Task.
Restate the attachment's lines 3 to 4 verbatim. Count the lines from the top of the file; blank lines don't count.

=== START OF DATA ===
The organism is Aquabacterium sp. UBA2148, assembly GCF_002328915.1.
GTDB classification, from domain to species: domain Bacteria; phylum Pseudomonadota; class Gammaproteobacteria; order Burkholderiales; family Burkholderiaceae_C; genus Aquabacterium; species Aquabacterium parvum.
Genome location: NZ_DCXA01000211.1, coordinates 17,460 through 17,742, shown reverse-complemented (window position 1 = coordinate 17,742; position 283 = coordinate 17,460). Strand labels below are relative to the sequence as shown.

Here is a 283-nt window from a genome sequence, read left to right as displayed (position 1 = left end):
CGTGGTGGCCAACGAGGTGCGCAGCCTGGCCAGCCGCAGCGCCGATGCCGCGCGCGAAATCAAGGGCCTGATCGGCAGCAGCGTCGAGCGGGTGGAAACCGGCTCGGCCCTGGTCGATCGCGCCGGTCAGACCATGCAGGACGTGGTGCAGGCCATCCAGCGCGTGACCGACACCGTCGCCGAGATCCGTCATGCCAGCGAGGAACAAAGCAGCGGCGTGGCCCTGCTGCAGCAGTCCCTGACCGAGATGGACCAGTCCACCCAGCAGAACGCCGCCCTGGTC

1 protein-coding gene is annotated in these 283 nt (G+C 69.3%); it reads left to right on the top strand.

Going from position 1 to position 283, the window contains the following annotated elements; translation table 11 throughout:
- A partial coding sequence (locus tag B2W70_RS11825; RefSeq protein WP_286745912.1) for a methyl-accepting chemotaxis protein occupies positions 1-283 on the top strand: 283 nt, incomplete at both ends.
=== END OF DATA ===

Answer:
Genome location: NZ_DCXA01000211.1, coordinates 17,460 through 17,742, shown reverse-complemented (window position 1 = coordinate 17,742; position 283 = coordinate 17,460). Strand labels below are relative to the sequence as shown.

Here is a 283-nt window from a genome sequence, read left to right as displayed (position 1 = left end):